Thanks to Sam at Golden Rule Jones for suggesting I read “The Invisible Collection,” a story by Stefan Zweig first published in 1925. I found a translation by Eden and Cedar Paul in Fantastic Night & Other Stories, published in 2004 by Pushkin Press. It’s a pleasingly old-fashioned story, heavy with plot and pathos. Zweig even uses the hoary device of a frame story, one I associate with Victorian ghost stories and Conrad’s Marlow tales, and find somehow comforting. The first paragraph, italicized and set apart by an extra space, is in the voice of a nameless narrator who meets an elderly art dealer from Berlin on a train:
“Enough introduction. I will let him tell the story in his own words, without using quotation-marks – to avoid the complication of wheels within wheels.”
The subsequent 12 pages are narrated by the dealer, Herr Rackner, who, like many in post-World War I Germany, is scrambling to survive hyperinflation. Zweig lends a specific historical context to his story, noting that “war profiteers have developed a taste for old masters (Madonnas and so on).” The dealer’s stock is depleted, and he sifts through old receipts hoping to identify financially strapped former customers willing to part with their collections. He settles on an elderly man in Saxony who had previously done business with his father and grandfather:
“All indications showed that he must have been one of those antiquated eccentrics, a few of whom survive in German provincial towns. His writing was copperplate, and every item in his orders was underlined in red ink. Each price was given in words as well as figures, so that there could be no mistake. These peculiarities, and his use of torn-out fly-leaves as writing paper, enclosed in a scratch assortment of envelopes, hinted at the miserliness of a confirmed backwoodsman.”
Rackner travels to Saxony and finds Franz Kronfeld, now in his eighties, living with his wife and daughter. All of his life, this veteran of the 1870-71 war with France has denied himself and his family all but the necessities in his compulsion to collect drawings and etchings. He has amassed hundreds, including Rembrandts and Dürers, but Kronfeld went blind during World War I. With the coming of Weimar inflation his wife and daughter began secretly selling off the collection to keep the household afloat, and replaced the artworks with blank sheets of paper.
Kronfeld wants to show off his collection to Rackner, who is alerted to the subterfuge by the daughter. She begs Rackner not to reveal the ruse, fearing the shock would kill her father, and so begins a narrative tour de force. For hours, Kronfeld, who knows his collection intimately even in blindness, displays the contents of 27 portfolios to Rackner, who goes along the charade:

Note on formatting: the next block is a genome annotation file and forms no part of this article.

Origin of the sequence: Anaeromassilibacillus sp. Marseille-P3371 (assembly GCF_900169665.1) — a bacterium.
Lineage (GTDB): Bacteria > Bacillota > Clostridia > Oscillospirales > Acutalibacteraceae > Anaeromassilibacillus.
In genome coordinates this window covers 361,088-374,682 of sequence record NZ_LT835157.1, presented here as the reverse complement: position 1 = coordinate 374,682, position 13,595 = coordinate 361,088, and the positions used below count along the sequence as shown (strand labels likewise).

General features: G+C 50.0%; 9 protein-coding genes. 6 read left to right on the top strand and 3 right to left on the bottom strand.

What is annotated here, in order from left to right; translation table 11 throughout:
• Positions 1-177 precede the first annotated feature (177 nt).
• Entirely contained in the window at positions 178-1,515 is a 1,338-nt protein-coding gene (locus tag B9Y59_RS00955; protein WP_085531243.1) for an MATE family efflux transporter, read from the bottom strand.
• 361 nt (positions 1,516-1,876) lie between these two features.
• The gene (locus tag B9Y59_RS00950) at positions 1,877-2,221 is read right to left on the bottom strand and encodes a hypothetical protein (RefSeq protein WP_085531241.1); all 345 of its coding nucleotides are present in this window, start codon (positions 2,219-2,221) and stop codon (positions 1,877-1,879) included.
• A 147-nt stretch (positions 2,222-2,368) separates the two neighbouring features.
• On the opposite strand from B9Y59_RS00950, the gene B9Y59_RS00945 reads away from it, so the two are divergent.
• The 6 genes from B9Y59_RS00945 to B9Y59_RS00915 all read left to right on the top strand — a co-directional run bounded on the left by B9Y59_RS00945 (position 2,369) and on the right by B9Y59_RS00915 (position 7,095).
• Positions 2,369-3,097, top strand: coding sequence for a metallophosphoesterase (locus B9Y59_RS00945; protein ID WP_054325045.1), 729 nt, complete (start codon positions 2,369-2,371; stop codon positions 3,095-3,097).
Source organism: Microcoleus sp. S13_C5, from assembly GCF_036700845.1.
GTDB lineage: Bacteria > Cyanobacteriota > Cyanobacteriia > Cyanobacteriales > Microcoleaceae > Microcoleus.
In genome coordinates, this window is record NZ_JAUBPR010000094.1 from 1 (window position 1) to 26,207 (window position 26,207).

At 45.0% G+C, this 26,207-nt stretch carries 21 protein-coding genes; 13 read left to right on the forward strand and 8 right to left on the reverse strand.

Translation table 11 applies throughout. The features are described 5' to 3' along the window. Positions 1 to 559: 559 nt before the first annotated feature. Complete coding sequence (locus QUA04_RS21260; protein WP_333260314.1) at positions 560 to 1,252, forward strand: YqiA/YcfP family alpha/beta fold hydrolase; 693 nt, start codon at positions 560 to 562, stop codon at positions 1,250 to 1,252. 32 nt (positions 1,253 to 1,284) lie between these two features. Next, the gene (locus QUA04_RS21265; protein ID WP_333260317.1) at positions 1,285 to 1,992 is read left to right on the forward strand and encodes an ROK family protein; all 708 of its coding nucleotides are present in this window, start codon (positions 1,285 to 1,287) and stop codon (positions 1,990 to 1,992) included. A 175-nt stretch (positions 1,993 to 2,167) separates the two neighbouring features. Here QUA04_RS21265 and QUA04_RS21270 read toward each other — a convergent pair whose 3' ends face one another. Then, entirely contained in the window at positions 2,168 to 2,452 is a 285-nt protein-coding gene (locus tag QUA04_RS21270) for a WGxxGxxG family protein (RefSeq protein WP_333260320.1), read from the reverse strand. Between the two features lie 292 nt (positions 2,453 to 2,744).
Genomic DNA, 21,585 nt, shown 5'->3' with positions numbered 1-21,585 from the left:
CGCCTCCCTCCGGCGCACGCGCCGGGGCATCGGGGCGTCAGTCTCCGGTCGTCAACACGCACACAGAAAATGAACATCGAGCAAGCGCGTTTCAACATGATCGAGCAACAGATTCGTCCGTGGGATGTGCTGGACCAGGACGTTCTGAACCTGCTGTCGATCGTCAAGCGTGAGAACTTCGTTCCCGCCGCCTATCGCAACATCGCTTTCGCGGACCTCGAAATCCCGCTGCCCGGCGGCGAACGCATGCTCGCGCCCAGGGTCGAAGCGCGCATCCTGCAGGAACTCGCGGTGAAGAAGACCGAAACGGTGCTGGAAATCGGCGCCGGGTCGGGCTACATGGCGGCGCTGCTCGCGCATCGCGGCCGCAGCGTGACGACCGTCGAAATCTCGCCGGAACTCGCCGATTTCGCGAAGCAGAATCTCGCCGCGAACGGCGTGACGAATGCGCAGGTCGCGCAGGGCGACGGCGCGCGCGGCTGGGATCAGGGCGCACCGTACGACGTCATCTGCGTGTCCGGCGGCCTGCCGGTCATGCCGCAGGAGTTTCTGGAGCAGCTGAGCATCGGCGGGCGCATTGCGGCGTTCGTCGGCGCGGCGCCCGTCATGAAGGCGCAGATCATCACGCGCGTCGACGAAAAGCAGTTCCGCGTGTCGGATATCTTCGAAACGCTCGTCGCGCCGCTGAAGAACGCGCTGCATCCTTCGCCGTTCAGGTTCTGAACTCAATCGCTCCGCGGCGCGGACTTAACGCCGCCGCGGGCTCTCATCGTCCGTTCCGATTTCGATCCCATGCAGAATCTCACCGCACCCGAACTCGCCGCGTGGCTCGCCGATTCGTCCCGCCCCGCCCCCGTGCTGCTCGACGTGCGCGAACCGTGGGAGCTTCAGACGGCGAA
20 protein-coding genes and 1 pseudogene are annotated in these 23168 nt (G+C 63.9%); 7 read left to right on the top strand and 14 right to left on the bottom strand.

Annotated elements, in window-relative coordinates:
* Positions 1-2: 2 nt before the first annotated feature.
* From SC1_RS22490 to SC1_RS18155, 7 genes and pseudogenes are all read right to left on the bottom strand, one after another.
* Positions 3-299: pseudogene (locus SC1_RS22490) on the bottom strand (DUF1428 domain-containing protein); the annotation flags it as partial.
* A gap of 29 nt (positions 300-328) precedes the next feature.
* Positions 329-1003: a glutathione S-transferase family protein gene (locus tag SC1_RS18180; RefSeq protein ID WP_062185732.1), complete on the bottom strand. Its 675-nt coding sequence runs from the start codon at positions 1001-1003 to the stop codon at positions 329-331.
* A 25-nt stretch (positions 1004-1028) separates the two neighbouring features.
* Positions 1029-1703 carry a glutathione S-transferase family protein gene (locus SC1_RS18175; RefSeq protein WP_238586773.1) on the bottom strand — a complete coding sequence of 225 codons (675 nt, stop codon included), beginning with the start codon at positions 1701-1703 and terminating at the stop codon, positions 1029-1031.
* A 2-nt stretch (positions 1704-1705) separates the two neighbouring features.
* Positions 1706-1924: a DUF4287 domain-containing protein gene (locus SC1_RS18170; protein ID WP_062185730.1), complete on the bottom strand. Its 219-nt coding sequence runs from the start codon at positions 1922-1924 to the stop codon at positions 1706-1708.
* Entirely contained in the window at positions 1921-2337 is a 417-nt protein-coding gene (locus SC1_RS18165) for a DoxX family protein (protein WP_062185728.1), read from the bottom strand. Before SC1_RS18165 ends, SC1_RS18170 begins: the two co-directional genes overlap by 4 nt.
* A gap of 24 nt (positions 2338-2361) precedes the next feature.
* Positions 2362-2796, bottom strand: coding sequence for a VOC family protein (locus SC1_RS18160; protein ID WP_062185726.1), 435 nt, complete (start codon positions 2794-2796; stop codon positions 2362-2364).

“[Kronfeld] turned the sheet over and pointed at the back so convincingly that involuntarily I leaned forward to read the nonexistent inscription.
“`The stamp of the Nagler collection, followed by those of Remy and Esdaille. My famous predecessors never thought that their treasure would come to roost in this little room.’
“I shuddered as the unsuspecting enthusiast extolled the blank sheet of paper; my flesh crept when he placed a fingernail on the exact spot where the alleged imprints had been made by long-dead collectors. It was as ghostly as if the disembodied spirits of the men he named had risen from the tomb.”
The scene is half O. Henry’s “The Gift of the Magi,” and half King Lear, the Dover Cliff scene with Glouchester’s imagined fall, though it’s the poignancy of the latter that predominates. The old man is ecstatic, Rackner appalled. Kronfeld tells him he will add a codicil to his will stipulating that Rackner’s firm will handle the auctioning off of the collection after his death. As Rackner leaves the house, the old man leans out the window and wishes him a pleasant journey back to Berlin. Rackner muses:
“The illusion I had helped to sustain made life good for him. Was it not Goethe who said:
“`Collectors are happy creatures!’”
Zweig resolves the story on a note of ironic irresolution, leaving the last word to the greatest of all German writers. This is quintessential Zweig, delusory contentment, a rueful mingling of comedy and melancholy. In his appreciation of Zweig, “A Neglected Genius” (collected in Our Culture, What’s Left of It), Theodore Dalrymple writes:
“Two main themes pervade Zweig’s writings. The first is the part that passion plays in human life. If reason, as Hume says, is and should be the slave of the passions, how can we control and reconcile our passions so that we may live decently together in society? And if, as Zweig’s works suggest, the need for control and the need for expression are in constant tension, there is no abstract or perfect solution to man’s existential plight. Any attempt to resolve the contradictions of our existence by dogmatic reference to a simple doctrine (and, compared with life, all doctrines are simple) will thus end in monomania and barbarism.”
Zweig denies us the sop of a conventional happy ending. No one has learned anything. An old man is the object of what amounts to an elaborate practical joke. The daughter calls it “a well-intentioned fraud.” She and her mother await his death, when his pension will end. The once-priceless art collection has already been sold for a fraction of its worth. Who is to blame?
“Wife and daughter accompanied me to the door. They did not venture to speak, but tears were flowing down their cheeks. I myself was in little better condition. An art-dealer, I had come in search of bargains. Instead, as events turned out, I had been a sort of angel of good-luck, lying like a trooper in order to assist in a fraud which kept an old man happy. Ashamed of lying, I was glad that I had lied. At any rate I had aroused an ecstasy which seems foreign to this period of sorrow and gloom.”